IRISH INSIDER THE
Monday, November September 15, 19, 2010 2005
Michigan State Notre 44 Dame , Notre28, Dame Utah41 3
Senior honors Seniors earn victory on Senior Day; freshman Tommy Rees throws three touchdowns By CHRIS MASOUD Sports Writer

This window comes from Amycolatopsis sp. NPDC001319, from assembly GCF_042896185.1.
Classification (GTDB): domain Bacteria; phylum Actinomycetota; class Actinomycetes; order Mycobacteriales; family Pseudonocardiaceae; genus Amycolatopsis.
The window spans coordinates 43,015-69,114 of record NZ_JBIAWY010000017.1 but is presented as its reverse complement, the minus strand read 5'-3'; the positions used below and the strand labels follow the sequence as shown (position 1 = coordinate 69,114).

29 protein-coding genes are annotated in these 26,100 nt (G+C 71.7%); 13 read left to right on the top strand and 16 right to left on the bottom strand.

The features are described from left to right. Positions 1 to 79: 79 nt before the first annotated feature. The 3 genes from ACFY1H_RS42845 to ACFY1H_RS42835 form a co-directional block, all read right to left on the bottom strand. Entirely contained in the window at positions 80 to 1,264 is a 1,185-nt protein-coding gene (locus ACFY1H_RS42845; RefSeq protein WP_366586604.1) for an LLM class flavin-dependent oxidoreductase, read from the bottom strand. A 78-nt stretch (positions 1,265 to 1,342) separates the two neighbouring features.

Senior receiver Duval Kamara pulled in two touchdown catches. Senior safety Harrison Smith intercepted a first quarter pass. Senior linebacker Brian Smith led the Irish with 10 tackles. Throughout all of Notre Dame’s 28-3 victory over Utah Saturday, seniors led the way, just as they have for the past 11 months. “It’s not a moment. It’s the culmination of what we’ve been working on since December,” Irish coach Brian Kelly said. “You don’t just pull these out of a hat. You don’t just wake up one day and go, ‘Oh, let’s rise up today.’ It’s the consistency of approach on a day-to-day basis and how we go to work every day.” Notre Dame’s rout dropped the Utes to No. 23 in the BCS standings and marked the team’s first win over a ranked opponent since a 41-17 victory over No. 19 Penn State in 2006. “Through the last three weeks, we certainly have had a great deal of adversity that we’ve had to overcome together as a group,” Kelly said. “In those times, to steal a quote from [former Irish] coach [Ara] Parseghian, ‘Adversity elicits SUZANNA PRATT/The Observer traits sometimes that we didn’t Junior receiver Michael Floyd, right, celebrates with his teammates after catching a touchdown pass from freshman quarterback think we ever had.’” Tommy Rees in the second quarter during Notre Dame’s 28-3 victory over No. 14 Utah. One such example of those traits could be in freshman field, Kelly said the game plan holding an explosive offense get a win.” the team a 14-3 lead heading quarterback Tommy Rees, who focused on getting the game to scoreless for more than 50 Notre Dame struggled on into halftime. threw for 129 yards and three the fourth quarter with the minutes. Despite coming off a offense to start the game, failThe special teams unit made touchdowns in his first career running attack while putting 42-7 rout at the hands of TCU, ing to convert a first down on its impact felt again in the secstart, including Rees in situ- Utah headed into Saturday’s its first three possessions of the ond half, as freshman wide two third ations to matchup averaging 41 points game. With the first quarter receiver Austin Collinsworth quarter strikes winding down and neither forced a fumble on the opening per game. succeed. “It’s not a moment. It’s the to Kamara to “I don’t think we ever had team taking control of the kick that was recovered by the “I wasn’t culmination of what we’ve going to put control of the line of scrim- tempo, junior cornerback Irish. On the ensuing play, Rees put the game out of reach. this game on mage,” Utes coach Kyle Robert Blanton blocked a Utah found a wide open Kamara in been working on since “[The] senT o m m y Whittingham said. “[Notre punt, scooped up the loose ball the corner of the end zone to December. You don’t just iors have done extend the lead to 21-3. Rees. I was Dame has] big, physical guys, and ran it in for a 7-3 lead. pull these out of a hat. You going an unbelievWith two games remaining After watching tape, Blanton to and they’ve got 245-pound don’t just wake up one able job all take shots inside linebackers that will said that special teams coordi- against Army and USC, the year, whether when we come up and smack you. The nator Mike Elston hoped to Irish need one more win to day and go, ‘Oh, let’s rise it be preparing had oppor- front does a nice job with their take advantage of the small become eligible for a bowl up today.’” us, keeping us splits on the Utah line with game. With a victory over a t u n i t i e s technique and staying square.” focused — In addition to Brian Smith’s pressure from the outside on ranked opponent under their because he’s especially in belts, Kelly said that his playan accurate 10 tackles, sophomore line- punt return. Brian Kelly the past two “I think any time you block a ers are moving in the right thrower of backer Manti Te’o added nine Irish coach weeks” Rees the foot- tackles and one sack as the punt in the game, I think we’ve direction. said. “You “You play it hard for four ball,” Kelly Irish held the Utes to just 265 all seen enough games, they know, to send generally lead to real good quarters,” Kelly said. “You get said. “But it yards of total offense. them off with a win is truly was all going to be predicated “It feels great,” Brian Smith things for you down the road,” it to the fourth quarter and you special.” on our ability to get this thing said. “I’ve been a part of Senior Kelly said. “That was a big play close. My career has been built Notre Dame (5-5) relied on a into the fourth quarter and Days where we lost, and the for us, but it was a point of on closing games out and productive running game to have a presence on defense as seniors went out with a look on emphasis as well.” building the mentality of that move down the field, as sopho- well.” The Irish seized the momen- football team. That’s what we their faces — it just broke my more running back Cierre The Irish turned in their most heart. I’m glad that [this senior tum and kept building on it, as had to make sure we got Wood tallied 71 yards on the complete defensive perform- class] didn’t go out that way. It Rees and the offense connected done.” ground while junior Jonas Gray ance of the season, yielding a was a collective effort from the for three more scores, includaveraged 14.7 yards on three field goal on Utah’s first pos- seniors all the way down to the ing a three-yard pass to junior Contact Chris Masoud at carries. Rather than spread the session of the game and then freshman. It just feels great to receiver Michael Floyd to give email@example.com